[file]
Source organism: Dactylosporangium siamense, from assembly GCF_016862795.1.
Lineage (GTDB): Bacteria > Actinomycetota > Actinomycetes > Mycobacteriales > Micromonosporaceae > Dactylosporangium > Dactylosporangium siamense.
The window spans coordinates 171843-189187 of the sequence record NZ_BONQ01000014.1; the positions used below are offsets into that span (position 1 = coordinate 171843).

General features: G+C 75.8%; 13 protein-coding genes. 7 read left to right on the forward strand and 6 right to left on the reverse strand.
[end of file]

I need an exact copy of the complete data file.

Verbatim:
Source organism: Dactylosporangium siamense, from assembly GCF_016862795.1.
Lineage (GTDB): Bacteria > Actinomycetota > Actinomycetes > Mycobacteriales > Micromonosporaceae > Dactylosporangium > Dactylosporangium siamense.
The window spans coordinates 171843-189187 of the sequence record NZ_BONQ01000014.1; the positions used below are offsets into that span (position 1 = coordinate 171843).

General features: G+C 75.8%; 13 protein-coding genes. 7 read left to right on the forward strand and 6 right to left on the reverse strand.